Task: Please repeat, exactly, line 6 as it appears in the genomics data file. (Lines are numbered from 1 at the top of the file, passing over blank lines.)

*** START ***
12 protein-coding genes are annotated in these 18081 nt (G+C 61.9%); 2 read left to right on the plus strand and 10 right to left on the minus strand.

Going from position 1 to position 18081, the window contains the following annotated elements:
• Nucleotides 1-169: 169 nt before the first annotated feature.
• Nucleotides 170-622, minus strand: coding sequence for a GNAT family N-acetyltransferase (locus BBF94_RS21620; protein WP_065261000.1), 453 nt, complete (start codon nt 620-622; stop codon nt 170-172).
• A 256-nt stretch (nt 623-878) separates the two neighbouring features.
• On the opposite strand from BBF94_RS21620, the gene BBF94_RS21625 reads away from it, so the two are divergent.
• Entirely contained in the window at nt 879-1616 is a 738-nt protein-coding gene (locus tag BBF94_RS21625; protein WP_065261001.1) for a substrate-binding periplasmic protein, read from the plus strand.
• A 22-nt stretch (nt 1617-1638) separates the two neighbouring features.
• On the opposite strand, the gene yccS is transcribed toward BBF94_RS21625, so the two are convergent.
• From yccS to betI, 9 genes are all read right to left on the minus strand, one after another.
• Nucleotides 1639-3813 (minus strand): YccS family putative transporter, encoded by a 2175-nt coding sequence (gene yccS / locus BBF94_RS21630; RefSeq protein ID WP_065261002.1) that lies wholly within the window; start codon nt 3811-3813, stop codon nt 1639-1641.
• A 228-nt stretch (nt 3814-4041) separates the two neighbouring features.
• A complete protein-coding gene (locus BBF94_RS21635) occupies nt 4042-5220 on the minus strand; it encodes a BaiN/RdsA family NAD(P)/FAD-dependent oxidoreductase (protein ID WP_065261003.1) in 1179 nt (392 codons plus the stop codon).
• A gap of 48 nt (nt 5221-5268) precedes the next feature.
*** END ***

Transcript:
• On the opposite strand from BBF94_RS21620, the gene BBF94_RS21625 reads away from it, so the two are divergent.